Santa has lots of helpers in Sugar House.
Most of their work on Santa's Tuff Shed Workshop, located in the Sugar House Plaza, has been done behind the scenes but will be enjoyed by thousands of youngsters and their parents during the Christmas season.Without the generosity and cooperation of John H. Walton, advertising director at Granite Furniture Co. and a director of the Sugar House Chamber of Commerce, Santa may not have had a convenient place to spread the fun and joy of the holidays.
A small gazebo, Santa's former headquarters for about 30 years, was accidentally destroyed during the demolition of Hygeia Ice Co. buildings last spring. Les Reese, executive vice president of the chamber, suggested the possibility of getting a Tuff Shed and developing it into a facility appropriate for Santa.
Gayle Elis, an artist at Granite Furniture Co., drew a sketch, which Walton, Reese and others presented to Tuff Shed manager David Mickelsen, who agreed to construct a custom-made building at no cost.
Through the cooperation of John D. Richards Sr., Granite manager and chief executive officer, Granite carpenters V.W. "Bo" Samuelson and Brad Watson began work on the house. Under the direction of Mike Runyon, of the Salt Lake City Streets Department, who also is a member of the chamber, crews did wiring and painting for the workshop.
Terry Stevens, an owner of Sugar House Glass Co., donated glass and Rex Fabrizo of Steve Ogden's Carpets, the carpet. Dick North, manager of the Deseret Industries Sugar House store, made a weather vane from a sprinkler, a piece of bedrail and a cover off a switch plate, and he contributed a work bench. Don Sevy, an owner of Sugar House Awnings & Canvas Products, contributed awnings; Lynn Howard, manager of F.W. Woolworth Co., and James (Lynn) Jephson, manager of Osco Drug, toys; Margot Kadesch, a chamber director and a dean at Westminster College, secured an old-time wicker rocking horse; and Ron Christensen and Bob Paull of the Newspaper Agency Corp. provided support for a sign created for the shed by Roy Olsen, an NAC artist. Peter Moyes gave architectural advice on the project.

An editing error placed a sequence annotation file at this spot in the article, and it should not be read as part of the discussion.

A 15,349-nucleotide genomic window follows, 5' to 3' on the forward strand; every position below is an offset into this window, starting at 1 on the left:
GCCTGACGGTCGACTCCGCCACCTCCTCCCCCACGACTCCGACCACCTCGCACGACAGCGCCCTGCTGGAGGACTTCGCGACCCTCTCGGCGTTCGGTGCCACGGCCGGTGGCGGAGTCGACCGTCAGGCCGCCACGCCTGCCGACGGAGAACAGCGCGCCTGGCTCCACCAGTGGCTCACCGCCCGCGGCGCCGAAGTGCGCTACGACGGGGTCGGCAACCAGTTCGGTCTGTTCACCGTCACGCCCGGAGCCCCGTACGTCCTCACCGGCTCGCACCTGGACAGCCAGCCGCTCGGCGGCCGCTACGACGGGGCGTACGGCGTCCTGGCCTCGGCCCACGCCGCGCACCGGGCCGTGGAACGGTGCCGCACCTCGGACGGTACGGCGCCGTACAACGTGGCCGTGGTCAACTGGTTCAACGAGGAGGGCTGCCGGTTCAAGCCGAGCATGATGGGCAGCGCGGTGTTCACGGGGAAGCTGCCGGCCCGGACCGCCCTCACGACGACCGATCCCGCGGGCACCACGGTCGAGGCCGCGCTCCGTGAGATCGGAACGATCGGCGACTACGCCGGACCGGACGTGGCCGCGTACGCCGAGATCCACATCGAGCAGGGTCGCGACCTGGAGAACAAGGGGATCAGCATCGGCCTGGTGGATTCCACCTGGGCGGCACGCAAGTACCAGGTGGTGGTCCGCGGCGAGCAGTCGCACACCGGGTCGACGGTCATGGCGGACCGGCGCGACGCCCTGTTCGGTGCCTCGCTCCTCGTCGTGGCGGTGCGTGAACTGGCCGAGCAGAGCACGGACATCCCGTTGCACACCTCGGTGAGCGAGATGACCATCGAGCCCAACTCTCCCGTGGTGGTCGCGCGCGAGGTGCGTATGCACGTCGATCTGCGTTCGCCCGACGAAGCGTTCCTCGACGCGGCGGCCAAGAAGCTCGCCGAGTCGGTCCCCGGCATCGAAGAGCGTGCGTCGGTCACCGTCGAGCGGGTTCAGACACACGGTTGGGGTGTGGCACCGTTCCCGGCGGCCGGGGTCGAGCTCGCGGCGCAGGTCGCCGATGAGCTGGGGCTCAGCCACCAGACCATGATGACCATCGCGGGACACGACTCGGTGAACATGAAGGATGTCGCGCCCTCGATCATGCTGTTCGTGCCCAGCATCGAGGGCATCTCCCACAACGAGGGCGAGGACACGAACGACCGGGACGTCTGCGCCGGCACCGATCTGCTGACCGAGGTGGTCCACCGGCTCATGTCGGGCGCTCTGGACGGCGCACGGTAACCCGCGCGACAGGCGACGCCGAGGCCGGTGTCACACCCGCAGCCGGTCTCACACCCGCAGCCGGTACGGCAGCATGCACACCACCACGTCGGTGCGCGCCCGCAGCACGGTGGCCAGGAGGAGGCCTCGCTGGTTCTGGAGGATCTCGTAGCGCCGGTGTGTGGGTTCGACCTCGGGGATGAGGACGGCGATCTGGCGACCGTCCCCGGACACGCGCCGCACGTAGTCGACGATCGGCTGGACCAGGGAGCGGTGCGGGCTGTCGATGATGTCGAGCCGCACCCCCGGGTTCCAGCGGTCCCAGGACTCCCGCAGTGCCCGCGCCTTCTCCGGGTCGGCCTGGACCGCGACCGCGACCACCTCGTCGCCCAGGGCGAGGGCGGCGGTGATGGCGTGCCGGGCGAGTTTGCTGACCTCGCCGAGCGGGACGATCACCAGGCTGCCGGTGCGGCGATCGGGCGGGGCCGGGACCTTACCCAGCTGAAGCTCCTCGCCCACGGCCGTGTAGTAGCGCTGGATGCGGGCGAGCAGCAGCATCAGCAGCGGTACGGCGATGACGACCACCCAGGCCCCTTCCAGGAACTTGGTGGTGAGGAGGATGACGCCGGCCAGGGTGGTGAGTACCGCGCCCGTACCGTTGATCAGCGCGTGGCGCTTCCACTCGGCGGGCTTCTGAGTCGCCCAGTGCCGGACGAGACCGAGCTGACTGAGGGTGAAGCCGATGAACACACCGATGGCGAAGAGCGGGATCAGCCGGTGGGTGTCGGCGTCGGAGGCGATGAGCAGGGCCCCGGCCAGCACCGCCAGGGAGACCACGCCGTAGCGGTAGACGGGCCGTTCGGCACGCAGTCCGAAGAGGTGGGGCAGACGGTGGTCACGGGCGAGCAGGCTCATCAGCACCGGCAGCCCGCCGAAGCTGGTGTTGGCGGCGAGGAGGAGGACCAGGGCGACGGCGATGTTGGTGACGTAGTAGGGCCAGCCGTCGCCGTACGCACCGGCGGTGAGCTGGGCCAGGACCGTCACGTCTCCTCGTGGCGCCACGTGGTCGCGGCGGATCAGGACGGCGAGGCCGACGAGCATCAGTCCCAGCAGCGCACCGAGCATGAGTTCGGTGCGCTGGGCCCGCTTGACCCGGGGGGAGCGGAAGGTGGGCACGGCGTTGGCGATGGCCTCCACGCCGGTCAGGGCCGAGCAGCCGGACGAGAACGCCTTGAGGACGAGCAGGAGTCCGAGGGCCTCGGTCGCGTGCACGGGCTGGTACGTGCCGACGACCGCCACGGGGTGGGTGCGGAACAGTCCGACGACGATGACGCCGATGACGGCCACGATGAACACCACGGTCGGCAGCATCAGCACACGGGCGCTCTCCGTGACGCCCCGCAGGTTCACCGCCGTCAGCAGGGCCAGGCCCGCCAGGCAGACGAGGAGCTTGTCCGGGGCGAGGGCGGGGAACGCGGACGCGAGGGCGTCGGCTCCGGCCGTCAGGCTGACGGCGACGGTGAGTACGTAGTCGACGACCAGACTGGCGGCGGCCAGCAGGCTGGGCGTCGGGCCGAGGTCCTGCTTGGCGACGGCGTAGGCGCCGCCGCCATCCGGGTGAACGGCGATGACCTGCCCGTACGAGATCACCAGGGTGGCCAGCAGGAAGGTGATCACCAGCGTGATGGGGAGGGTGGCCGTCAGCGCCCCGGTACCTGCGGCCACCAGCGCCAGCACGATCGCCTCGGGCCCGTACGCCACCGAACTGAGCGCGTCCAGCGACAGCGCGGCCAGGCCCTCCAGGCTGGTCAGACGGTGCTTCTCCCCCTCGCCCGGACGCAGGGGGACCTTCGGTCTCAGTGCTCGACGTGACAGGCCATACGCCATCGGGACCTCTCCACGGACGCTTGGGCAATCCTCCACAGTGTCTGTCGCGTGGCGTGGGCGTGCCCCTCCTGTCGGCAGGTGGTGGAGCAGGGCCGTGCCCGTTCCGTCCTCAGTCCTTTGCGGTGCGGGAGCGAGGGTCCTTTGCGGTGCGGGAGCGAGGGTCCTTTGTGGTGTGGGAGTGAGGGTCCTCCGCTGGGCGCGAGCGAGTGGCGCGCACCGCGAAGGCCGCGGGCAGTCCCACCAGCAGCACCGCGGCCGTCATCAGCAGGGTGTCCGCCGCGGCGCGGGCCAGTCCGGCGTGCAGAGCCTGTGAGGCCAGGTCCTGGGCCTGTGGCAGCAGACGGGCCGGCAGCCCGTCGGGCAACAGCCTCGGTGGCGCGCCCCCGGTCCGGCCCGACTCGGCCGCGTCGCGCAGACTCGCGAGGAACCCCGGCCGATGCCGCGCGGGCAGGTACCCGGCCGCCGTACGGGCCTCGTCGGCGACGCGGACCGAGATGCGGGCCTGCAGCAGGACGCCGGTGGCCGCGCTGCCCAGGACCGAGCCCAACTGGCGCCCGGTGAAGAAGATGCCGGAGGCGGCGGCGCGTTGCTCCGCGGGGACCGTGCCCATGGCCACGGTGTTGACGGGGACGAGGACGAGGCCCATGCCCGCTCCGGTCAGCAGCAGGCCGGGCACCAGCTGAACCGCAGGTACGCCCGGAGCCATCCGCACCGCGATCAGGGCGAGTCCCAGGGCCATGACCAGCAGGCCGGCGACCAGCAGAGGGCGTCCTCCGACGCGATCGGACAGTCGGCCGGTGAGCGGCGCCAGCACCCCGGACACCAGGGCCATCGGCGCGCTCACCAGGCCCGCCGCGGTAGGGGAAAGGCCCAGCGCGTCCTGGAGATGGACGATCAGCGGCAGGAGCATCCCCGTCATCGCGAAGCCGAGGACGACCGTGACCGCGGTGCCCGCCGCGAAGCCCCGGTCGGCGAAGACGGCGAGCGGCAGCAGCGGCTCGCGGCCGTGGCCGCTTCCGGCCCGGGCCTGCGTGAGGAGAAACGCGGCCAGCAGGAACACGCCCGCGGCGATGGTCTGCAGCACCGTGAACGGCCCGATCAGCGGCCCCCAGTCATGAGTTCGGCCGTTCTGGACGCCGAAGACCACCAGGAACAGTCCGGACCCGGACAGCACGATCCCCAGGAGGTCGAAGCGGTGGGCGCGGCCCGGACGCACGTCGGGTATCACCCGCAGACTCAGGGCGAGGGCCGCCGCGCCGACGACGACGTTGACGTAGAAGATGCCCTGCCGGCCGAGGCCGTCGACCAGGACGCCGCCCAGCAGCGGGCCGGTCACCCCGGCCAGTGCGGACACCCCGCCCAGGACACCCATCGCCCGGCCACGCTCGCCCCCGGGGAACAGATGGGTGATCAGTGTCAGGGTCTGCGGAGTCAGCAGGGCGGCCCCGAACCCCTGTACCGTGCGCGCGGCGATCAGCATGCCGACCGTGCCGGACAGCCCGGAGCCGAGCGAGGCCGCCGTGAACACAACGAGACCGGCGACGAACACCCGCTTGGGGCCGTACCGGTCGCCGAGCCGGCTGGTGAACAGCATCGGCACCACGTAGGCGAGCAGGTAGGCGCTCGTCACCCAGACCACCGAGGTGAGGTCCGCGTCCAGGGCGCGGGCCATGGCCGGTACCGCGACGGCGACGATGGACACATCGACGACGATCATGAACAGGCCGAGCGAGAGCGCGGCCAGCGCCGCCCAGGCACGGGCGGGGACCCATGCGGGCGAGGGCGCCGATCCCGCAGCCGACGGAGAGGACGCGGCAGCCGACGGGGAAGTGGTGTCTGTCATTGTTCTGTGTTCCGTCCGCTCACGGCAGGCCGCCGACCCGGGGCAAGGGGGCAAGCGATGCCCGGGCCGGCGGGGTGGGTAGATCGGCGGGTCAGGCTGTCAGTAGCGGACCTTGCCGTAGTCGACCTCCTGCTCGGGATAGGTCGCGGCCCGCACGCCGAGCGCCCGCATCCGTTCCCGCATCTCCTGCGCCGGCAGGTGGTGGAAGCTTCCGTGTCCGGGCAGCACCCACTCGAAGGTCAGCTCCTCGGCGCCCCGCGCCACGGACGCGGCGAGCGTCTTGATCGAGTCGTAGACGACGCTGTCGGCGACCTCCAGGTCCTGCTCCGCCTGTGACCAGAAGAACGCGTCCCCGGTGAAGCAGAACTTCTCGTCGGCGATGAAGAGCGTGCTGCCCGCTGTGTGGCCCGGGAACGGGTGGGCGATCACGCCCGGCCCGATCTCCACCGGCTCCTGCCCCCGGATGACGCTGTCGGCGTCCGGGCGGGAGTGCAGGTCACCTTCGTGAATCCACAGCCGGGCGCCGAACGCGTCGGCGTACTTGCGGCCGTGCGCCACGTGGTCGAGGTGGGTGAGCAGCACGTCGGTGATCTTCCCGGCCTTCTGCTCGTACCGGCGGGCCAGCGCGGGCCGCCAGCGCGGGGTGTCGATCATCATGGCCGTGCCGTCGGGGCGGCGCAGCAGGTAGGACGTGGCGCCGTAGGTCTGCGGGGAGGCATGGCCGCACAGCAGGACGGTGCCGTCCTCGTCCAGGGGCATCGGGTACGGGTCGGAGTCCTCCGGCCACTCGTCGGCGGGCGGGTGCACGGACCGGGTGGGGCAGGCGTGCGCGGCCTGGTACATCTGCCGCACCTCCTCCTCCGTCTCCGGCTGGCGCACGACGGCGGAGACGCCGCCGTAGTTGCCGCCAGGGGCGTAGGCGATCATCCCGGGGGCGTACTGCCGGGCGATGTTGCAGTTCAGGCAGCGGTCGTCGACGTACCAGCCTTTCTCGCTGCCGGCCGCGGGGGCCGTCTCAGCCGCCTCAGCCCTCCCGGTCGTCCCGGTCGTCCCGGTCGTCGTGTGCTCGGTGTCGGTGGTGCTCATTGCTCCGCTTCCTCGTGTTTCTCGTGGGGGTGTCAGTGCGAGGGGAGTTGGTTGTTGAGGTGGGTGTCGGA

Walton, who is general chairman of Christmas activities in Sugar House, and his wife, Ruth, wallpapered the house, for which a trailer was purchased from Scott's Trailers.
The Tuff Shed, which was painted red with white trim, is about 10 feet high and is 10 by 10 feet and has a 2-foot porch.
Mr. Walton says he is thrilled with the cooperative effort of everybody connected with the project. Santa's new headquarters will be open 4-8 p.m. Monday through Friday and 2-6 p.m. Saturdays.